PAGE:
Blue Bell introduced its flagship flavor, "Homemade Vanilla," in 1969 and claims to have invented the flavor "Cookies 'n Cream. Although the company at one time made Cookies 'n Cream from Nabisco's Oreo cookies, buying ordinary retail packages, today they bake their own cookies. As of 1997, Blue Bell Homemade Vanilla was the best-selling single flavor of ice cream in the United States.
As of 2007, the company operates four manufacturing facilities, the largest a 580,000 square feet (53,880 m²) facility in Brenham, with auxiliary facilities in Broken Arrow, Oklahoma and Sylacauga, Alabama. There are also 45 sales and distribution centers spread throughout their 17-state market. These facilities employ a combined 2,800 employees, with 850 of the employees working out of Brenham. In 2006, annual sales exceed $400 million.
Blue Bell retains control over all aspects of their business, primarily to ensure quality control and the use of the freshest ingredients available. The Kruses claim "the milk we use is so fresh it was grass only yesterday." The company uses milk from approximately 60,000 cows each day, and the ice cream used during each day's production run is always fewer than 24 hours old. All production and packaging takes place within Blue Bell facilities, which are able to produce over 100 pints per minute. Drivers of delivery vehicles personally stock store shelves so that they can ensure that it is handled properly.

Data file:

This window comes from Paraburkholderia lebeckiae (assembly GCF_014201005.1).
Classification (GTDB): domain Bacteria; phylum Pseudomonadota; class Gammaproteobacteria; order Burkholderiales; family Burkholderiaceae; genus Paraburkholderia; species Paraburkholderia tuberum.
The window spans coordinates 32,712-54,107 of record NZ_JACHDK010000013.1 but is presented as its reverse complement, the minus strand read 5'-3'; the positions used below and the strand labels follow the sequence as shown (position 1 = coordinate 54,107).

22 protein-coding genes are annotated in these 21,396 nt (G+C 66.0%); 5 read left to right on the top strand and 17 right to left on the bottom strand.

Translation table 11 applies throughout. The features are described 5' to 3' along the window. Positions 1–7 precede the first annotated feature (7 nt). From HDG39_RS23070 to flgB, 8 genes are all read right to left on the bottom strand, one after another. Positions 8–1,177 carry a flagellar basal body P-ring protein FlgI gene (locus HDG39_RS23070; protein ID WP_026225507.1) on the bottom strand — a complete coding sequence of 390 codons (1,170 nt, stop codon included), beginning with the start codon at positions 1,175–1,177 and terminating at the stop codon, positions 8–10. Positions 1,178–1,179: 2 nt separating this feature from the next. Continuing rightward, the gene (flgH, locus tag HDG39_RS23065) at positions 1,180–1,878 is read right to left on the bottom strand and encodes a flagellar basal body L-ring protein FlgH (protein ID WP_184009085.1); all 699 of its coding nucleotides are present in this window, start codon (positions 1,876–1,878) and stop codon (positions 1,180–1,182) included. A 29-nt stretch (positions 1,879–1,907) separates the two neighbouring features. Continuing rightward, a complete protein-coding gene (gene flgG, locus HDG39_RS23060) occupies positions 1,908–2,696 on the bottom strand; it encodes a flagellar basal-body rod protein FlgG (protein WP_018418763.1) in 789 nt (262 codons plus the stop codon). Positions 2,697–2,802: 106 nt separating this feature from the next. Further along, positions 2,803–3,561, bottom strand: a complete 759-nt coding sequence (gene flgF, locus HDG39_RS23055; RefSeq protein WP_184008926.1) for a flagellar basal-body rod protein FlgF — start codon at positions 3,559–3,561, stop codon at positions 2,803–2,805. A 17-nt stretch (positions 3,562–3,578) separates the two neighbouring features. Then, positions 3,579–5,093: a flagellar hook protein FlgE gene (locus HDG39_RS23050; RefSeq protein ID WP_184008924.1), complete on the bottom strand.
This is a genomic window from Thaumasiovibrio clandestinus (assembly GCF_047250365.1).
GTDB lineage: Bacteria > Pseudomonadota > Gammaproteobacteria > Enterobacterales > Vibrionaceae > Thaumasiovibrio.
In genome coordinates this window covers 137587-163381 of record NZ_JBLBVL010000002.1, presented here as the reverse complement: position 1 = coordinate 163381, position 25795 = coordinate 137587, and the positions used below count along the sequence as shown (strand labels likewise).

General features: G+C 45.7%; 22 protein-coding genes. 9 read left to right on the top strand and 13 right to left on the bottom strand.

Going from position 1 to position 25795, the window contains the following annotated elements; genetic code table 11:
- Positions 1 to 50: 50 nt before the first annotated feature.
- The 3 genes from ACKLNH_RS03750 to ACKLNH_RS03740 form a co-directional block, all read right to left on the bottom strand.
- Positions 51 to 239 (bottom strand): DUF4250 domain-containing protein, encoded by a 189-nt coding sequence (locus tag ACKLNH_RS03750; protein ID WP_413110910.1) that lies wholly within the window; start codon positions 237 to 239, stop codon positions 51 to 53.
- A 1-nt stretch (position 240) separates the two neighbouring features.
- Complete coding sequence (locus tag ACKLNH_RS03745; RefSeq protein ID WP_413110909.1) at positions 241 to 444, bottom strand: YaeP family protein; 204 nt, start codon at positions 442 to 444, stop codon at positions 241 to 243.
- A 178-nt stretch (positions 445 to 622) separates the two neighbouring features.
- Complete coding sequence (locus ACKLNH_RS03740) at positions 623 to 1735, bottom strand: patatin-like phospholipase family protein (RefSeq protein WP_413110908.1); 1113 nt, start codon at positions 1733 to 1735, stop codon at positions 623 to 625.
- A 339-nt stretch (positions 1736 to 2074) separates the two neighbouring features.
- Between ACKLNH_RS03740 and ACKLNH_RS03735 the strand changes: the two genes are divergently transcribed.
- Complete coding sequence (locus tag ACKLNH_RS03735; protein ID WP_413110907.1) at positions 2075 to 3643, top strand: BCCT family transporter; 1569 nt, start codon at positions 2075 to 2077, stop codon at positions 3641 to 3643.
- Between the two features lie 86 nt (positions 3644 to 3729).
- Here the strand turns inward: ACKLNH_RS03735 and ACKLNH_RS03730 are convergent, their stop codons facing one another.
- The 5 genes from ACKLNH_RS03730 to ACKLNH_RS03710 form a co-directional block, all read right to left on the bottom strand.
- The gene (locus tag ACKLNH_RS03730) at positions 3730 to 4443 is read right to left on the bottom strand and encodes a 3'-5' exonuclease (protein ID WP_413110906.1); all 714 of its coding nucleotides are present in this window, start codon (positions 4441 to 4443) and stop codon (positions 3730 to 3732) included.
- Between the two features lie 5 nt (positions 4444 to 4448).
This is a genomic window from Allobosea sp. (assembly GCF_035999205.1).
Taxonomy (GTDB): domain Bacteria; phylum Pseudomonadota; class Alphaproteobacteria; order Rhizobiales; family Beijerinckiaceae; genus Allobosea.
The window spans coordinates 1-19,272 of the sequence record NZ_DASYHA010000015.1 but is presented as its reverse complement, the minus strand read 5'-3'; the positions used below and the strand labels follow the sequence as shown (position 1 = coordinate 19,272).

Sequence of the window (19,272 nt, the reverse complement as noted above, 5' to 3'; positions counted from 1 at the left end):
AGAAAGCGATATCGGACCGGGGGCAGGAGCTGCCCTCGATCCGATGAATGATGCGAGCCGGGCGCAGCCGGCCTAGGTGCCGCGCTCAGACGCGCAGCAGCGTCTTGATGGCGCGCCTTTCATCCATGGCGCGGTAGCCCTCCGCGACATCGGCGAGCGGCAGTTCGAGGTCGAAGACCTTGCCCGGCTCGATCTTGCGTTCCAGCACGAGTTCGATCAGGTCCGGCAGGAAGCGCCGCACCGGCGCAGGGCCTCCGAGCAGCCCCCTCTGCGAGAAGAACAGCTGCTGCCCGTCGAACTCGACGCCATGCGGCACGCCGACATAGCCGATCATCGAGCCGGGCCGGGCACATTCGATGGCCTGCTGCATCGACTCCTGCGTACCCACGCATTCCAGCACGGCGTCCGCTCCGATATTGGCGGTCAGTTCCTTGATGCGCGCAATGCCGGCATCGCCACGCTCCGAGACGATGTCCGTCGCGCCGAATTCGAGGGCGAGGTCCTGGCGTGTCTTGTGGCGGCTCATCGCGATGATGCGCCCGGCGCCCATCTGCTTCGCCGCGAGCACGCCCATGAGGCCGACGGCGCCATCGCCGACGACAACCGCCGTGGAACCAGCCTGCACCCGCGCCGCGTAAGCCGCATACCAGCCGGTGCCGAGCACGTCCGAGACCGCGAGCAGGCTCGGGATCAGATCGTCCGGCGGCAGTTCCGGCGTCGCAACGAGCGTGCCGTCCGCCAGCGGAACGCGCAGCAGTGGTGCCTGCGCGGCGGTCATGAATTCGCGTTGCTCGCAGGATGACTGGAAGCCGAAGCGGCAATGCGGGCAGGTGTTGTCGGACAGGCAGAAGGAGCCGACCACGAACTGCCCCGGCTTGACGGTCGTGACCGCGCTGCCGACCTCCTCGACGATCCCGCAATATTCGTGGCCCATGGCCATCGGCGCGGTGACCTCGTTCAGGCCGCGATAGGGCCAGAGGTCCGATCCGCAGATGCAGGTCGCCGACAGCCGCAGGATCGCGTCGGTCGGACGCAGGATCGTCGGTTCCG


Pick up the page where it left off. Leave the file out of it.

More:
Blue Bell holds impressive sales figures, being the third best-selling ice cream in the United States as of 2004 , behind Breyers and Edy's/Dreyer's, despite being sold in only 17 states. The sales area includes southern states between Arizona and Florida and Kansas City, an area that comprises only 20% of the ice cream sales geographic market. By comparison, each of Blue Bell's top 4 competitors sell their products in over 86% of the United States. In order to become one of the three biggest ice cream manufacturers, Blue Bell has consistently been the top-seller in the majority of the markets the company has entered.
Within five months of their entry into Baton Rouge, LA, the company had garnered 35% of the ice cream market. In their home state of Texas, the company has a 52% market share. People living outside the sales area can have the ice cream shipped to them, and U.S. President George W. Bush has often had the ice cream shipped to Camp David. The astronauts aboard the International Space Station were also treated to Blue Bell in 2006 "to help out (the crew's) happiness quotient."